- Euro weakens as the result of the election in Germany was unclear and investors await Draghi’s speech
- Ifo index surprises to the downside, DAX (DE30) manages to resume gains though
- NZD is also hinged upon political uncertainties
The last weekend was bountiful in important events. Investors digested the outcomes of the elections in Germany and New Zealand. In both countries, neither of parties gained enough votes to form a majority government and coalition talks shouldn’t be easy. Thus, higher political uncertainties weighed on EUR and NZD. Later on, markets await for Draghi’s comments on monetary policy as he might drop some hints ahead of ECB’s October meeting.
Merkel’s CDU/CSU won the election in Germany, although the Grand Coalition is unlikely to govern for next four years as SPD’s Schulz ruled out further collaboration. Thus, Merkel is in a weak position to negotiate a difficult Jamaica coalition with FDP and Greens. The Chancellor said that there will be a stable government by Christmas, nevertheless, some suggest that early elections are even possible this year. Thus, the situation is unclear, which weigh on sentiment toward EUR – the common currency has lost almost 0,70% against the greenback so far. On the other hand, German DAX quickly pared losses and now it’s leading in Europe gaining over 0,2%. The rest of main European indices stay in the red.
The German Ifo index was out this morning. The gauge measures the current business climate and expectations for the following six months and it’s compiled based on opinions delivered by manufacturers, builders retailers, and wholesalers. Cutting to the chase, the headline came in at 115.2 against the forecast at 116. Otherwise, expectations slid from 107.9 to 107.4 while the street’s call suggested a tiny bounce to 108. Finally, the current assessment sapped from 124.6 to 123.6 falling short of estimations at 124.7. Today’s readings differ from PMIs released on Friday, although they didn’t spur higher volatility on the market.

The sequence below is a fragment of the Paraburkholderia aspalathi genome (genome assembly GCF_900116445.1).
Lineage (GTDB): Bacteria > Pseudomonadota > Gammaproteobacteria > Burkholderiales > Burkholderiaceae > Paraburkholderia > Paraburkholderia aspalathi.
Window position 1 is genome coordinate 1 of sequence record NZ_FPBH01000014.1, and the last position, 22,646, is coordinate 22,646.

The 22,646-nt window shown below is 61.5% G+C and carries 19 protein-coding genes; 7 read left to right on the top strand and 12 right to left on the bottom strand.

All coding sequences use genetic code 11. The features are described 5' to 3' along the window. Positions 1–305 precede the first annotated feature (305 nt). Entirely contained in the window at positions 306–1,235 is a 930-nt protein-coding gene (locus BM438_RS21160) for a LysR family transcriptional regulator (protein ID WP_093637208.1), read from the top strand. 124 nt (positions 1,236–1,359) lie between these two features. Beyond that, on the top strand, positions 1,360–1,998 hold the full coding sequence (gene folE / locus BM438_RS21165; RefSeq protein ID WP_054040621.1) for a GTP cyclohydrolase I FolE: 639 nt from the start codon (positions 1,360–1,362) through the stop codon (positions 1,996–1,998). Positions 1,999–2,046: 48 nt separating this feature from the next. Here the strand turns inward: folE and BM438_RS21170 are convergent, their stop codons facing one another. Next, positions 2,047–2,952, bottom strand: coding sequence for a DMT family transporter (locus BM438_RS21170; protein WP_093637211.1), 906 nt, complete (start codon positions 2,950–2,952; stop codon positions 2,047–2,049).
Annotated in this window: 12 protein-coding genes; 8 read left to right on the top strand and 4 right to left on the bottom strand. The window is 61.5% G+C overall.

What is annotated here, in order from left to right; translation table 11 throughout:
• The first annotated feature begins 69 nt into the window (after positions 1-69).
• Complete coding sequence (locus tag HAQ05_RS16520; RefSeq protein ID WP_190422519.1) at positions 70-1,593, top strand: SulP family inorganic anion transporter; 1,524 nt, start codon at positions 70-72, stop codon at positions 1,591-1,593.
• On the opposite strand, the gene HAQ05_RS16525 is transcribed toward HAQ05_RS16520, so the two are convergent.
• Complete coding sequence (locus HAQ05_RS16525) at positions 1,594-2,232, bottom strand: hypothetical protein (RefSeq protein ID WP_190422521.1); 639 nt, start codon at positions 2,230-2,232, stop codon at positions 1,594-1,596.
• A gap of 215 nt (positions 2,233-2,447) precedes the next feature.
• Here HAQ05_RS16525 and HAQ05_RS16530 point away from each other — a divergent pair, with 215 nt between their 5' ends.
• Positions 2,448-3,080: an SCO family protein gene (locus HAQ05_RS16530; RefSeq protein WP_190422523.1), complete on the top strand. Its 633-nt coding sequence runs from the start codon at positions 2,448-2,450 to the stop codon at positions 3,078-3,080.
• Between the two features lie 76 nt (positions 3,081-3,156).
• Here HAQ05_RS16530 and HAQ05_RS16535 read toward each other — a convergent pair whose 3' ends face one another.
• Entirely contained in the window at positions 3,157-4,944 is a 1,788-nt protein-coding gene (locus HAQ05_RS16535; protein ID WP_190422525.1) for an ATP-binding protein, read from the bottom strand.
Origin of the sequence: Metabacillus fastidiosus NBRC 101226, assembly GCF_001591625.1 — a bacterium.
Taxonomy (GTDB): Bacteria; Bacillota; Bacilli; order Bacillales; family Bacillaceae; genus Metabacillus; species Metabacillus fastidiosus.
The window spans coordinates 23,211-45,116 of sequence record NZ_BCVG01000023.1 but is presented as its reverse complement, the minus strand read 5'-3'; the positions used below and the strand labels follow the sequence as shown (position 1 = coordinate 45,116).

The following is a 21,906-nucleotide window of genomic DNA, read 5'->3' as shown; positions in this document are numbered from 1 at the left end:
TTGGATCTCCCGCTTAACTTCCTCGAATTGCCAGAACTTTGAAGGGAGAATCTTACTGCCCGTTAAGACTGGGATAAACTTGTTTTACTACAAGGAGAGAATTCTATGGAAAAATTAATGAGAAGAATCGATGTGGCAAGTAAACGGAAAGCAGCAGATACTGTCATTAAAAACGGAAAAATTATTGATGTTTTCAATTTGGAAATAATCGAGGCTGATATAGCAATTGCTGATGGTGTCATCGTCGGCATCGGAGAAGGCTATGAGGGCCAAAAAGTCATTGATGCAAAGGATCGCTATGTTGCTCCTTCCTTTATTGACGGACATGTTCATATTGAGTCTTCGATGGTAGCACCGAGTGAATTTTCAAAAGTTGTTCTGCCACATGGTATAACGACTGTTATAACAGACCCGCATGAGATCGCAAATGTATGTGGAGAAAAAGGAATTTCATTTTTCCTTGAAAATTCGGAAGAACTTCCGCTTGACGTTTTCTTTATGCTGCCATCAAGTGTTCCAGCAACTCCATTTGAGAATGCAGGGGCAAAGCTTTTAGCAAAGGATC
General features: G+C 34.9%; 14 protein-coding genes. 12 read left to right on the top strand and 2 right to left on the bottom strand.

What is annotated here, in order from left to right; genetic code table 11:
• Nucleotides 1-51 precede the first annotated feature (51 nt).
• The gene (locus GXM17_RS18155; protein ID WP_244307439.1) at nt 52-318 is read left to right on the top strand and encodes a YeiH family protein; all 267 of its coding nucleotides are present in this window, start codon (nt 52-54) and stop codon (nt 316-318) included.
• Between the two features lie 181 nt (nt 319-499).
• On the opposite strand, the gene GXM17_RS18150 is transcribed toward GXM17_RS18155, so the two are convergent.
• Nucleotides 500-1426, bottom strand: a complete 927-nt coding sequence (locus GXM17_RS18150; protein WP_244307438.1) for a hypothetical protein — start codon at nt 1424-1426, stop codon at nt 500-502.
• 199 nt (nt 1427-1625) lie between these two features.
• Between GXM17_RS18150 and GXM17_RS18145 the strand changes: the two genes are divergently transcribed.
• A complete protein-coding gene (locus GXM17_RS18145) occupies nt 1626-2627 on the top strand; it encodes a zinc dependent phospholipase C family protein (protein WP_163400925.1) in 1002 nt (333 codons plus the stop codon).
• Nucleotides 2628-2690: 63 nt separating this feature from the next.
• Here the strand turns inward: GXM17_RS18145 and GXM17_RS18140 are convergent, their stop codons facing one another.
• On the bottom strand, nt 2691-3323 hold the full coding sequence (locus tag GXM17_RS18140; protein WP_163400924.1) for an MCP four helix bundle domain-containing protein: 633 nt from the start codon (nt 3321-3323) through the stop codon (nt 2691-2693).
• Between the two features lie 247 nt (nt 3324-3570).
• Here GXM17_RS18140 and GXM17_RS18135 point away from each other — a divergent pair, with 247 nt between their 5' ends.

In New Zealand, the currently ruling National Party fell short of the majority by 3 seats. Prime Minister Bill English has claimed a mandate to form the next government, however, all depends on backing from New Zealand First Party. Markets favor current government as it managed to achieve the budget surplus and boost growth, so the results spurred some nervousness and pushed NZD a bit lower at the opening. About 380 thousands overseas ballots, are yet to be counted. In the meantime, Kiwi has recouped some of its initial weakness but it’s still losing almost 0,9% vs the US dollar.
Later on, investors are looking for the Mario Draghi’s speech. The ECB’s chair is slated to talk on monetary policy at 14:00 pm BST. Even if he won’t say anything new, markets will surely scrutinize each of his words, thus the higher volatility on EUR can’t be ruled out. Moreover, there are scheduled more central bank speakers for this afternoon, including the Fed’s Dudley and Evans.